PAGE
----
The Most Common Questions I Am Asked  

Dr Anne Kenny on Dementia MapSubmitted by Anne Kenny, MD
Together in Dementia

Is it possible to avoid getting dementia?  

The answer is, while I can’t guarantee  you won’t get dementia, there is much you can do to minimize your risk – even if your risk is high.

This has been proven in a study published in 2015 – known as the FINGERS Study or The Finnish Geriatric Intervention Study to Prevent Cognitive Impairment and Disability.

They selected individuals between the ages of 60-77 years. Those they selected had to be at an elevated risk for developing dementia by a scale that evaluates your cardiovascular risk.

The scale evaluates your age (more risk with increasing age), years of education (more education provides more cognitive reserve), being male or female, systolic blood pressure over 140 mg Hg, total cholesterol over 250 mg/dl, and physical activity level.

Though their cognition tested as normal, the study participants did show a minor slip in cognitive testing to be included in the study.

They then had half the group be involved in several factors to boost cognition and another group that received usual care and follow-up.

What was included?

Strength Training and Aerobic Exercise

Diverse physical activity should include both muscle training (1 – 3 times per week) and aerobic exercises (2 – 5 times per week). Training should be individually tailored and progressive.

Exercises to improve postural balance should be included. They tailored the exercise to fit the person – so that they were motivated and participating supported mental wellbeing and social activity.

Safety issues should be taken into account. What does this mean? Some went to the gym, some walked the neighborhood, some participated in classes.

Healthy Dietary Patterns

Healthy diet can protect the brain as well as blood vessels. Diet should be rich in fruits and vegetables, wholegrain cereal products, and fish. They had people commit to fish at two meals per week.

Low-fat options should be chosen in milk and meat, and aim should be to lower sugar and salt consumption. Vegetable oils are recommended instead of butter. They found small changes make the difference.

Cognitive Activity

Memory needs long-term, regular and challenging activity. Learning new things and engaging in hobbies that support mental wellbeing and social activity are good for the brain.

In the study, the individuals went to lectures on brain health and adapting strategies for common brain complaints.  They also had people engage in computer games to stimulate the brain.

The Finnish government now recommends activities that stimulate the brain such as listening to and playing music, learning new languages, reading and playing games. If you know you have cognitive loss, I would recommend finding a cognitive stimulation therapy program near you.

Monitoring Cardiovascular Risk Factors

The individuals in the study were monitored closely for cardiovascular risk factors – high blood pressure, increased body mass index, elevated cholesterol, and waist and hip measurement.  These occurred every 3 months for the 2 years.

The study personnel strongly encourage individuals to contact their physician if any of these numbers were not in line with national guidelines for lower cardiovascular health.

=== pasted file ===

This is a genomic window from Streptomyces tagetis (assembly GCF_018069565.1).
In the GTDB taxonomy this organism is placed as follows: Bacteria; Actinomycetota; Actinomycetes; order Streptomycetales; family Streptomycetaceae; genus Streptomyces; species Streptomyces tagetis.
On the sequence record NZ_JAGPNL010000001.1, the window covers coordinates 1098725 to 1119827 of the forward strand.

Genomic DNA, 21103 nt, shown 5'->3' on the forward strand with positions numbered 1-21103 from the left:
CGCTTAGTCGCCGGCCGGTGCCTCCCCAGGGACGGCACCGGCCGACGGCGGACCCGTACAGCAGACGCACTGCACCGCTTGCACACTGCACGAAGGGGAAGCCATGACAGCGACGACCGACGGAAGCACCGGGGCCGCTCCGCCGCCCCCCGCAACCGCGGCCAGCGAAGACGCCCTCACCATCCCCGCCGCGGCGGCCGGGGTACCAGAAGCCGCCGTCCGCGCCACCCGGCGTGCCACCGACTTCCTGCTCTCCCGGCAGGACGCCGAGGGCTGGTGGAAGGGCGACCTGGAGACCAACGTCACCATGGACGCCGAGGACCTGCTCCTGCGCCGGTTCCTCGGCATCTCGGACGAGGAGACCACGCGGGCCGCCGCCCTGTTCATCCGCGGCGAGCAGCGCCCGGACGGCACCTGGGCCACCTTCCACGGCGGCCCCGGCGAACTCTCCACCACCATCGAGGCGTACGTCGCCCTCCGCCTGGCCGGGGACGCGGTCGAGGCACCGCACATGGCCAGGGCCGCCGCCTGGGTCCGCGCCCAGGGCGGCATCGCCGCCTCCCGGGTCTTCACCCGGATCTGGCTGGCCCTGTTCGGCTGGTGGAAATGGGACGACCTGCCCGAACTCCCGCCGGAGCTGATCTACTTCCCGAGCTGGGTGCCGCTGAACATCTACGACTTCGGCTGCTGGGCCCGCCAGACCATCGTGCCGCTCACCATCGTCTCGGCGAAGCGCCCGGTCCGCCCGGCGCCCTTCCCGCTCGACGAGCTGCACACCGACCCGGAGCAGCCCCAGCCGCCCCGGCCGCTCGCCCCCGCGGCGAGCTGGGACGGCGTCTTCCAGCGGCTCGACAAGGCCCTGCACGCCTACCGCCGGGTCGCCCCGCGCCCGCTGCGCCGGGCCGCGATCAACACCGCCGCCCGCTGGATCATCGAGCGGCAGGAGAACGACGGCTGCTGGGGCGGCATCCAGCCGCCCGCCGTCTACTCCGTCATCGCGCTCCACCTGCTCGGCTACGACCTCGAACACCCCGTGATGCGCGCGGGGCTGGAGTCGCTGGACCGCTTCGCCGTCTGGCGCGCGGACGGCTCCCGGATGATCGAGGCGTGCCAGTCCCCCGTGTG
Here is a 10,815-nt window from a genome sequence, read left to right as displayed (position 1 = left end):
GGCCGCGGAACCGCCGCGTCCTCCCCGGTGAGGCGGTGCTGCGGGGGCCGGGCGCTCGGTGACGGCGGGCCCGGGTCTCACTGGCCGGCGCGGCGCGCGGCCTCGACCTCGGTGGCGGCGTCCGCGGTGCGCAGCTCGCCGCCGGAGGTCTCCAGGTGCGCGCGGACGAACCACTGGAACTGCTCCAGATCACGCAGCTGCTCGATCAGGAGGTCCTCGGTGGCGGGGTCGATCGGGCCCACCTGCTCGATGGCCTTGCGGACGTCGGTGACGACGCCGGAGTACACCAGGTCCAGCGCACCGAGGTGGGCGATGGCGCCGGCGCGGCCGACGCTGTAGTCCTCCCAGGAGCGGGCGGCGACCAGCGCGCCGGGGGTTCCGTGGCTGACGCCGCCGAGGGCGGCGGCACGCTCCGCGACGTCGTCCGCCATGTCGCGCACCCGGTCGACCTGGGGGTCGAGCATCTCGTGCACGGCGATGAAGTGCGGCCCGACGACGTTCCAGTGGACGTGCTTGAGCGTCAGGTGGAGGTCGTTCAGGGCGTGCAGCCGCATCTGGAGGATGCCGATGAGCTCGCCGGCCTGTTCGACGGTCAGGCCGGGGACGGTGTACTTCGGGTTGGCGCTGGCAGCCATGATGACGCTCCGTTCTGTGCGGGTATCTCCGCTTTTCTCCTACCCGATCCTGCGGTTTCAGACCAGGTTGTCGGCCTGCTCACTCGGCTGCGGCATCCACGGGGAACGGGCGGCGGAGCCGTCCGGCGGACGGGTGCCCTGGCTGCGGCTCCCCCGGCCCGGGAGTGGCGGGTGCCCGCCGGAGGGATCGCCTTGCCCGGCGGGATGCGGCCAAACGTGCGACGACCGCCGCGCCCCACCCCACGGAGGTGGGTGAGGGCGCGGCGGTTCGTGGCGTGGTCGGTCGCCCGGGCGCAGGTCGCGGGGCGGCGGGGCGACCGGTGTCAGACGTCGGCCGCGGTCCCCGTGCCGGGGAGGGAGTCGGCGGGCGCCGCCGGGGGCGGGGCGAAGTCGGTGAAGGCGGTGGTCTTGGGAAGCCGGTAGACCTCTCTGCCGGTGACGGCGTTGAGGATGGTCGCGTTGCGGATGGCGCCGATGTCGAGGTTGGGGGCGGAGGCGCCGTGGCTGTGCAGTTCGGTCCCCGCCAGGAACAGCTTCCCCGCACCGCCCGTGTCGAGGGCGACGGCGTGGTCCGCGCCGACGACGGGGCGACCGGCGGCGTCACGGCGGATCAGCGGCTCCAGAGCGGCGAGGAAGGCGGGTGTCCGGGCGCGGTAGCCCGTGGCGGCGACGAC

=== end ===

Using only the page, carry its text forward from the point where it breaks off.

Imagine What’s Possible

Imagine if you were updated on your cardiovascular health every 3 months – would that motivate you? Or annoy you?  Think about that. And why?

You don’t need to see a doctor to have these checks.  You could do them for yourself.  I know just by preparing for this event, I’ve recommitted to checking on myself.

Management of cardiovascular and metabolic risk factors should be based on national evidence-based guidelines. Regular measurements of blood pressure, blood sugar, and cholesterol level are recommended if you are at high risk for high blood pressure, high blood sugars, or diabetes and high cholesterol.

Answering the Question

Neon Question Mark
Photo by Simone Secci on Unsplash

Ok – so was it worth it?  Changing their diets, exercise their bodies and brains  and monitoring (and doing something) about their cardiovascular risk?

The answer is a whopping YES!

Their cognitive function improved  – not just did not decline – improved! By what? By 25%! Honestly, that is unbelievably high!  And unbelievably encouraging!!

Specifically, what improved?

  • Executive function – that part of our brain we use for planning.
  • Processing speed – so that you can keep up with conversations and stay engaged.
  • Complex memory tasks – so that you can hold several ideas together to complete a task.

This information blew me away 7 years ago, but honestly, I had forgotten how incredible the results are.

It has me thinking of so many people living with dementia that are advocating for dementia at the international level – Kate Swaffer, Christine Bryden, and Greg O’Brien as examples.  They seem to maintain their cognitive function so well.  I see why!  They take caring for themselves seriously and remain cognitively engaged through their advocacy work.

I love a good happy ending story!  Take care of yourself – there is proof it will pay off!


Dr Anne Kenny on Dementia MapAnne Kenny, MD
Together in Dementia

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